Transparency Is Not A Zero-Sum Game... But Neither Is Intellectual Property

from the sharing-ideas dept

Author David Brin, who frequently presents ideas that make me think deeply, even if I don't always end up agreeing with him completely, recently wrote an interesting blog post, discussing transparency, security by obscurity and zero sum games. The starting premise is that too many people assume that everything is a zero sum game -- a point that I've made repeatedly over the years, and am in complete agreement with Brin on that pont. I also agree that not understanding the differences between a zero sum game and a non-zero sum game is a huge part of the problem we often see in policy debates.

Brin, not surprisingly, is arguing that security by obscurity really is not a good idea, and challenging a recent paper that suggests that, when the situation is a zero sum game, then some security by obscurity may very well make sense. He's not challenging the actual details in the paper, but rather the idea that it matters very much, since (he suggests) most situations involving security are not zero sum games. It's a good point, and one worth thinking about.

But there is part of his post that troubles me, in that I find that he seems to then make the identical mistake himself, when it comes to intellectual property. After talking about zero sum games, he throws his weight behind the idea of strong IP laws, as an example of regulations that are designed to spread knowledge, and thus create a non-zero sum outcome. Here's just a snippet, but it goes on for longer, so go read the post linked above:
One of the most ingenious “regulations” — supported by Adam Smith and Ben Franklin etc, — was the notion of intellectual property or IP. Patents and copyrights were never intended to mean “I own that idea!” No, intellectual property was born entirely as a pragmatic tweak, offering creative people a subsidy in order to draw them into openly sharing their discoveries… so that others might use and improve them and we get the virtuous cycle of positive-sum improvements, ever-accelerating knowledge, skill and wealth.

Let there be no mistake. That is one of many ways that regulated competition delivers on the promise of markets and Smithian capitalism vastly and demonstrably far better than anything that ever resembled laissez faire or Randian cannibalism festivals.
He brings this point back up later, in arguing that stronger IP laws make sense because, he argues, without such laws encouraging the publication of ideas, people will keep everything a secret, and that will actually hinder creation and innovation:
But Pavlovic is describing a specialized case. A situation in which things are already decidedly zero sum. In which your company knows that its competitors cheat. They steal IP and our Enlightenment civilization is all too often failing to do anything about it. As America and other western nations are failing miserably to protect western IP… the goose that lays the world’s golden eggs.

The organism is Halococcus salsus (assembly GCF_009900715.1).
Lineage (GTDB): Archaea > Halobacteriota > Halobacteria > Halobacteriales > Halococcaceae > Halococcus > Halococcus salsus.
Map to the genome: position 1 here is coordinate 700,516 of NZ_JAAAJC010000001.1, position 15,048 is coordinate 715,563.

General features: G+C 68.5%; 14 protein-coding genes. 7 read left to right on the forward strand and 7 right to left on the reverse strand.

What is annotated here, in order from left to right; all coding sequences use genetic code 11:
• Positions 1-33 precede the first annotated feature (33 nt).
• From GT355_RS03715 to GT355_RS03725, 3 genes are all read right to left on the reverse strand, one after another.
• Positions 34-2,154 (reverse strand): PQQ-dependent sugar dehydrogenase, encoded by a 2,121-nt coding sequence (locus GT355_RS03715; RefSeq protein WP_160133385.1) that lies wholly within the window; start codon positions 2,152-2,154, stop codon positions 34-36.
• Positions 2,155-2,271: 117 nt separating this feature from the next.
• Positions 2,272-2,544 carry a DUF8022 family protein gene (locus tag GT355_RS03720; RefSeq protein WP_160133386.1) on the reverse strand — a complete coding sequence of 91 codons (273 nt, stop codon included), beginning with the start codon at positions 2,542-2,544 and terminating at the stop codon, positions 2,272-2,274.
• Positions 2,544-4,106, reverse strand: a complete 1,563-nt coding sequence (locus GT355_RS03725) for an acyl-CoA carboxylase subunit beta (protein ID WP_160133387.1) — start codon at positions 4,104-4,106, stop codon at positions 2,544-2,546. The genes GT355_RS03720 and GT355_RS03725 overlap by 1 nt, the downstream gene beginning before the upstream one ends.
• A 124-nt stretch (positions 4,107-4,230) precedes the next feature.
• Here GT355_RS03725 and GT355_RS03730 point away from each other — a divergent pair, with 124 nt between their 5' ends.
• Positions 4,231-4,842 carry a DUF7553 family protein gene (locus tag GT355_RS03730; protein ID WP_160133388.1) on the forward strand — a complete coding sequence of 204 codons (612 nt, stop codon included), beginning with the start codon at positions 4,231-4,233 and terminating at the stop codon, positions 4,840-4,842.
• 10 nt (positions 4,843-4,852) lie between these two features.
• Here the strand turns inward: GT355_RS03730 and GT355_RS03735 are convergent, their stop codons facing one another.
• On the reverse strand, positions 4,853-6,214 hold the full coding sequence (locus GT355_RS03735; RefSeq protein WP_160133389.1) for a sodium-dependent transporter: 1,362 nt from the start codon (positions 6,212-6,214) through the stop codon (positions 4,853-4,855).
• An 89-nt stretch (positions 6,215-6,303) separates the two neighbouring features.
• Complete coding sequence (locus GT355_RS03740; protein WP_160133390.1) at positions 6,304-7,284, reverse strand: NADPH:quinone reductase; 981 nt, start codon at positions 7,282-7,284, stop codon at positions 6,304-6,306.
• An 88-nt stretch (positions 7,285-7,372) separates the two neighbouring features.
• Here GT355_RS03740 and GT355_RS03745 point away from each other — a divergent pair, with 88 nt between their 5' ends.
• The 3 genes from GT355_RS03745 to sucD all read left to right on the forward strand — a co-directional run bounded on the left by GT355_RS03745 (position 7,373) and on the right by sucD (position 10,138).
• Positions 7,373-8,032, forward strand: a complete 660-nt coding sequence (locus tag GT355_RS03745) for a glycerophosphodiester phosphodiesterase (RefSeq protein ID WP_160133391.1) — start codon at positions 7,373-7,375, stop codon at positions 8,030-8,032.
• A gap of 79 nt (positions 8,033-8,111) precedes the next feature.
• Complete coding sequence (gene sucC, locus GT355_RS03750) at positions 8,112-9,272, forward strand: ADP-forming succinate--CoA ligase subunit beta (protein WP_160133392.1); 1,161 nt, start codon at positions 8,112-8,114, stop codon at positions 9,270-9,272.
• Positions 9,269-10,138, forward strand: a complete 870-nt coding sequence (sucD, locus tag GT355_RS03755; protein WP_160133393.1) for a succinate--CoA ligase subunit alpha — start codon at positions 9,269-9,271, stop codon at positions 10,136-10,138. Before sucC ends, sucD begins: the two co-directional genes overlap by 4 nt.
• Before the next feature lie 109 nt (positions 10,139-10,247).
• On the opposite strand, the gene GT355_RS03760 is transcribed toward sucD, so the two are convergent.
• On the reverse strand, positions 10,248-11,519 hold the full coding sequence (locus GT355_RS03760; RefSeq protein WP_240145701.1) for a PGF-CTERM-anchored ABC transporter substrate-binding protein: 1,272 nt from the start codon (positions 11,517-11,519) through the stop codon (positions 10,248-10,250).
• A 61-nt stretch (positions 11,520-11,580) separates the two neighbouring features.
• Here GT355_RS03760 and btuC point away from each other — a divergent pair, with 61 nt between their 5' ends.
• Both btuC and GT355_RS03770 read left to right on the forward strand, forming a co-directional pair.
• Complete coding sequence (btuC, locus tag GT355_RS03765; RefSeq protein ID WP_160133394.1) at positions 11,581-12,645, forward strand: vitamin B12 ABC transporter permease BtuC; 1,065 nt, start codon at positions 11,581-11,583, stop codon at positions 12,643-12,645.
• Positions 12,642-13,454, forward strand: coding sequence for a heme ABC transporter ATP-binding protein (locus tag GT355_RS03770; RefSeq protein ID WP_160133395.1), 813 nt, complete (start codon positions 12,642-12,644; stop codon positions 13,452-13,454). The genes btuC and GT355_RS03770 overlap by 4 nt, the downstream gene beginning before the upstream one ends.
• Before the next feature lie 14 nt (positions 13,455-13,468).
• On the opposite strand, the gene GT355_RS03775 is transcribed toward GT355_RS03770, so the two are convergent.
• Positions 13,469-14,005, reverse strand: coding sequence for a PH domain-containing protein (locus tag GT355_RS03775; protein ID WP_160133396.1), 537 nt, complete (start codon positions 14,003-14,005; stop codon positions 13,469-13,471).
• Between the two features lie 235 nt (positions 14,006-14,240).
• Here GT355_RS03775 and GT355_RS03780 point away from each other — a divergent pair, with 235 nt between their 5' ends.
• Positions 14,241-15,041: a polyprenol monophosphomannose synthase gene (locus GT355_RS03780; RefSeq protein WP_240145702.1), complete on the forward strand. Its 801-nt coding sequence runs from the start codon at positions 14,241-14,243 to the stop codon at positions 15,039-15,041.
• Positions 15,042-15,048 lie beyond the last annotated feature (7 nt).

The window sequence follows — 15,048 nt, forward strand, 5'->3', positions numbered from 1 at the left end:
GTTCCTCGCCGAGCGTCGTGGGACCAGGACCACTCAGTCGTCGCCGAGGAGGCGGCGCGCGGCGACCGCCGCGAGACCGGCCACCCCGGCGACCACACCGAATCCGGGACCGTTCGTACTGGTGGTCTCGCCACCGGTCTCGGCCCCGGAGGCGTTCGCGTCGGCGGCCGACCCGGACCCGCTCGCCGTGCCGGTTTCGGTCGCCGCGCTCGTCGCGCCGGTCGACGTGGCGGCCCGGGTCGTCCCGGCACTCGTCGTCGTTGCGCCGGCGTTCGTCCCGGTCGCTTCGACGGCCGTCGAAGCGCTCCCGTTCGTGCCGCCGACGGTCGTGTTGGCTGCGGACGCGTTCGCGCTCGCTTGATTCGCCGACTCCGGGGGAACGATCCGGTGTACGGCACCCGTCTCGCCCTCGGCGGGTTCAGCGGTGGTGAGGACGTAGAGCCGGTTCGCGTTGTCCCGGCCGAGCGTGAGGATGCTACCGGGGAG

Reciprocity has broken down and with IP no longer protected, innovators must fall back on the old ways. Concealment. Trade secrets. Squirreling away your tricks so the other guy won’t get to copy them.

Overall, that is the world we’re heading back toward, for a number of reasons. Because certain countries and companies are rampant intellectual property thieves. Because Western leaders won’t act to stop it. Because some western mystics and idiotic “legal scholars” actually believe that IP is based on principles of palpable ownership, and thus secrecy is somehow equivalent to patent declaration, instead of its diametric opposite!
In other words, he appears to be arguing that we need IP laws, because without it, everyone would keep stuff secret, and that would be bad. But... I'm not sure reality agrees with that sentiment. First of all, it ignores the idea that many (if not most) ideas you simply can't keep secret. It's as if he's relying on the myth that patents really "disclose" new ideas that others had no idea about. That's extraordinarily rare. For many products, if they're in the market, they're no longer secret, whether or not there are any intellectual property laws around them. Second, he seems to ignore the idea that there may be other, non-IP law-based reasons for people to share their ideas/inventions/innovations/creativity. For many people there are tremendous reasons: whether it's to sell a product or (often more importantly) because sharing and opening up one part leads others to make your work more valuable and useful.

In fact, if you look at the research, much of it suggests that in the absence of IP (or, at the very least, with much weaker IP) you actually get a massive positive sum game, because there's much more benefit to sharing ideas, rather than hoarding them and locking them up behind a toll booth. The more widespread sharing of ideas, leads to greater innovation and output, making it very much a positive sum game.

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  1. identicon
    Anonymous Coward, 22 Oct 2011 @ 9:06am


    You are required by the IRS (and, I believe, states with income taxes) to pay taxes on income earned, as well as capital gains taxes upon sale.

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